Washington, 13 May 1998 (RFE/RL) -- The World Bank believes Bulgaria's economic prospects have "improved significantly" in the last year, but has warned Sofia that it is only in the early stages of reform and it's greatest potential threat is complacency.
The bank's views are contained in a new country assistance strategy adopted recently by the bank's Board of Executive Directors. Country strategies are drawn up for every nation which borrows from the bank, outlining the country's plans and the bank's recommendations. The documents are not released publicly, but a copy of the strategy for Bulgaria was made available to our economics correspondent in Washington.
It says Bulgaria's immediate challenge is to underpin the impressive stabilization it has achieved so far while improving incentives for private investment by further liberalizing trade, removing impediments to foreign investment, and facilitating private ownership of land.
If the government continues to push ahead forcefully on reforms, the bank says it is willing to consider structural adjustment loans of up to $300 million and so-called investment financing of up to $400 million over the next three years.
However, the bank says, there are "considerable risks," because Bulgaria's track record in transition has been "very weak" and reforms could stall again if officials become complacent or lose their resolve.
If that happens, says the bank's Bulgarian strategy, it would focus its efforts on the social sectors and administrative and legal reforms and limit loans to under $300 million or less through 2001, depending on actual reforms implemented.
Without forceful reforms, Bulgaria would not be able to attract the financing necessary to maintain macroeconomic stability and resume economic growth, says the bank. The country remains vulnerable because its economy is "still fragile, and its debt burden is large, and there are powerful interest groups and well entrenched state-owned enterprise managers working to undermine the reform process.
The government faces a number of difficult challenges, says the bank, partly because Bulgaria is now one of the poorest countries in Central and East Europe, with one in three citizens living in poverty compared to just over five percent in 1992.
It says faltering reform efforts and economic crises have left rural areas even more impoverished and children suffering doubly because education has deteriorated badly.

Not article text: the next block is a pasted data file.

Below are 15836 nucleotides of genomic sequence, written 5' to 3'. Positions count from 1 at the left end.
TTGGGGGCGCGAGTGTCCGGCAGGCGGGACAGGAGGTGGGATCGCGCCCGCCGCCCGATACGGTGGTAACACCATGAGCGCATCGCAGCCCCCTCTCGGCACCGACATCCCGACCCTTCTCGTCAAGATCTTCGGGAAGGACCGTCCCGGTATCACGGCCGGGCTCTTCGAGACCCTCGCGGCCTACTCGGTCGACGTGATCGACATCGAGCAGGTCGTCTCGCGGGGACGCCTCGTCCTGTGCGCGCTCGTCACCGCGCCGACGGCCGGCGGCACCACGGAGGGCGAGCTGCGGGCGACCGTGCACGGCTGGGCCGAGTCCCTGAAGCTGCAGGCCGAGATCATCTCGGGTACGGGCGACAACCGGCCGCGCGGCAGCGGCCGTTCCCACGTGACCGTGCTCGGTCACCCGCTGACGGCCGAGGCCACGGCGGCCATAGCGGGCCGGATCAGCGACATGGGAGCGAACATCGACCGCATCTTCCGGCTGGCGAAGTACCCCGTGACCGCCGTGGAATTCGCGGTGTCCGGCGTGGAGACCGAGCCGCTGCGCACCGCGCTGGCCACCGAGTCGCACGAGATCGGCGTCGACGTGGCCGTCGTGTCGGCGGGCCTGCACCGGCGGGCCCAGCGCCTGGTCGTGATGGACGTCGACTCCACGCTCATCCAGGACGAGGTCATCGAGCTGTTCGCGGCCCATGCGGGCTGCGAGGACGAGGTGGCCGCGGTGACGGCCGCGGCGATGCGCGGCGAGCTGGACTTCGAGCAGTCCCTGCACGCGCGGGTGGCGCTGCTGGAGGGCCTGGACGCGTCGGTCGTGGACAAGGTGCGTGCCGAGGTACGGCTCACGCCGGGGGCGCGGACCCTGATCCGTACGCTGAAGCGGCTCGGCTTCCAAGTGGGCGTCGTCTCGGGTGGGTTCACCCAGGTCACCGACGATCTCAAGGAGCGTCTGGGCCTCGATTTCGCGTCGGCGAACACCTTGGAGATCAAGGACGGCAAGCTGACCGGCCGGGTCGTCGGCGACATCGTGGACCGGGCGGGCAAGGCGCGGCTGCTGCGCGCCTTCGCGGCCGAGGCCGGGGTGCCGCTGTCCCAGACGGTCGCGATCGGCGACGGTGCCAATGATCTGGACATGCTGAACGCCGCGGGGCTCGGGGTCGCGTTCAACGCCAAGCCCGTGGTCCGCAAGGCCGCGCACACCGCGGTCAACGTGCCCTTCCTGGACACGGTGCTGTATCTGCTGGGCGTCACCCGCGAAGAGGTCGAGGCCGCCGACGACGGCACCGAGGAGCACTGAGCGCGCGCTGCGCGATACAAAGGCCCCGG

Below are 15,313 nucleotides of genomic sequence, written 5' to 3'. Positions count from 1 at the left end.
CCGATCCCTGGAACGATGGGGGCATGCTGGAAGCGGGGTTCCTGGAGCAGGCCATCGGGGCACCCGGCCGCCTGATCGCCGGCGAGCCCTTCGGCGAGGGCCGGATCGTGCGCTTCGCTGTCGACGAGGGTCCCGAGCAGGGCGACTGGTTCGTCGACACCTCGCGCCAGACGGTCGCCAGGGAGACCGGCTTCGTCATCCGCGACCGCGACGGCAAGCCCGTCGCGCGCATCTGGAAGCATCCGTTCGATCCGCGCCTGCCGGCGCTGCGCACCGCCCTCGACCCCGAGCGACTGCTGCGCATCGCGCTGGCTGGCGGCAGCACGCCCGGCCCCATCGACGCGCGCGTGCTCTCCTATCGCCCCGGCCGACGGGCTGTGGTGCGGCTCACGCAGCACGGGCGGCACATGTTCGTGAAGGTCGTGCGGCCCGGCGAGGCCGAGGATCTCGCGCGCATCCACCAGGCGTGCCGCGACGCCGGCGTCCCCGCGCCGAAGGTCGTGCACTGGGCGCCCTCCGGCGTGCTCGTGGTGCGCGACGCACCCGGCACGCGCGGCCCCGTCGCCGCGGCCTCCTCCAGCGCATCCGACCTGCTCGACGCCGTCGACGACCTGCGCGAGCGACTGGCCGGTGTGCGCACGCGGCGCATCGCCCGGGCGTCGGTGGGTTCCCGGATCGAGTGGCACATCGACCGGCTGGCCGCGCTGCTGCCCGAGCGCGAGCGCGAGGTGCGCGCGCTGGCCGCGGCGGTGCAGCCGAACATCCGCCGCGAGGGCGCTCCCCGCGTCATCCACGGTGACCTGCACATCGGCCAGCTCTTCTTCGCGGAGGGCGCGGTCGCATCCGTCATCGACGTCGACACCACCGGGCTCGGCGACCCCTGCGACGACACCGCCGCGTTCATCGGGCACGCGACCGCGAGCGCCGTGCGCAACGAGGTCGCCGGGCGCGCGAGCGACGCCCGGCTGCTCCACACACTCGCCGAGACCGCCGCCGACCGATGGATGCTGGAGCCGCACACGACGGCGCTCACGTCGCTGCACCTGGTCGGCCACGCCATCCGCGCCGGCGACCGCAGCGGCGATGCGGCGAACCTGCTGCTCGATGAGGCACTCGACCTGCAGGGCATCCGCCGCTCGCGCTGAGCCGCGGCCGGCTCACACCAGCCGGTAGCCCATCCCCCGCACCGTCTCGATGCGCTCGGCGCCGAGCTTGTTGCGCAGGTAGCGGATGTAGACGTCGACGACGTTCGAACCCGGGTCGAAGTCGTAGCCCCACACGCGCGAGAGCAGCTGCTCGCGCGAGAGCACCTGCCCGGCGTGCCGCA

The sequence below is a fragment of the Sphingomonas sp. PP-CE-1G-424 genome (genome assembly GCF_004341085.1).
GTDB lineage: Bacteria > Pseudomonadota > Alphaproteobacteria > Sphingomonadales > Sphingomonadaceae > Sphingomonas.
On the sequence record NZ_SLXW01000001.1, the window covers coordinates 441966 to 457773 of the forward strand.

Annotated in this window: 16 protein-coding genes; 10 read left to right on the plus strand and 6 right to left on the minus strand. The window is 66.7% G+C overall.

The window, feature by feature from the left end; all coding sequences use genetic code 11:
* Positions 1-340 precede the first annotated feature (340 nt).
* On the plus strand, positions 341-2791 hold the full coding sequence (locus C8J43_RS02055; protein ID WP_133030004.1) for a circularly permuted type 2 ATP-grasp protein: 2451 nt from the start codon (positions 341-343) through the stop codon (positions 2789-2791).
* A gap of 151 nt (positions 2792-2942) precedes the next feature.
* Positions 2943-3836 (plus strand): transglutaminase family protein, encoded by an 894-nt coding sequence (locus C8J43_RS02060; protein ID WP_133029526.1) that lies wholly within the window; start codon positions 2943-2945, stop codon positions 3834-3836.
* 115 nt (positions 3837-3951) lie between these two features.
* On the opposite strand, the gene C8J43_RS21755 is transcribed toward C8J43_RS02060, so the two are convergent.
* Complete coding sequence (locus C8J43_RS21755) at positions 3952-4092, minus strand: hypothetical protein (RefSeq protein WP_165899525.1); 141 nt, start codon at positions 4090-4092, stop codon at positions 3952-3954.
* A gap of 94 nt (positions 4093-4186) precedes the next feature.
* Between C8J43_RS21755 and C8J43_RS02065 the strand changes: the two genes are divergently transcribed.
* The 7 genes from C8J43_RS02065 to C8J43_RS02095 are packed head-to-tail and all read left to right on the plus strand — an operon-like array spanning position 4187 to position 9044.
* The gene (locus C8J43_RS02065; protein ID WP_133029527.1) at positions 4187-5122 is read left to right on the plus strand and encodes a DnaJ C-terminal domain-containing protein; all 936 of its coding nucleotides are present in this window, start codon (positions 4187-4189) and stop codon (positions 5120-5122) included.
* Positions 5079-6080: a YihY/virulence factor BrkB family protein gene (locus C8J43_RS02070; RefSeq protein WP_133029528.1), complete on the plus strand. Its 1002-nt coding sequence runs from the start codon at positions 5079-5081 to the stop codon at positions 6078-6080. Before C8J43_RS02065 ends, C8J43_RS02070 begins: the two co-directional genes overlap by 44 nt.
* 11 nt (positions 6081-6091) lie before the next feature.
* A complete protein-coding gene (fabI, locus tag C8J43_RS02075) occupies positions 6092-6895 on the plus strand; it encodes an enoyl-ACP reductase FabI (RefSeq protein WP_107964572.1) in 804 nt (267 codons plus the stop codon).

The bank says there have been gains -- political liberties restored, rationing removed, and property restituted. However, it says, "poverty, inequality and insecurity" have increased and real incomes have fallen over 50 percent since 1991.
In addition, the bank says Bulgarian's now have reduced access to basic social services, especially quality health care, and long-term unemployment is among the highest in the region.
Privatization has been slow, says the bank, with about 75 percent of industrial and banking system assets still state-owned. State-owned industry accounts for roughly 64 percent of total industrial output, with the private sector becoming dominant only in the services sector.
With all of this, says the bank, the biggest challenge for the Bulgarian government is to improve institutional capacity to carry out the needed structural reform measures. The role of the state is critical because efforts to achieve private sector-led growth are impeded by an inefficient government bureaucracy, a legal regime that undermines the establishment and enforceability of contracts, a political motivated and underpaid civil service, and widespread corruption.
The banks says that while the government has been more decisive over the last 12 months, the pace is still "somewhat slower than needed" to sustain growth. It says that hesitation in liberalizing things like agricultural marketing, and weak implementation of financial reforms and privatization and the reach of the vested interest have been key factors in slowing reforms -- factors the government must deal with quickly.
The World Bank concludes that while the risks are high in Bulgaria, the potential rewards of a successful reform effort would be higher.
Still, it says that it will no longer release any money ahead of actual implementation of reforms and will parcel-out loan drawings only after Sofia has actually achieved agreed bench-marks.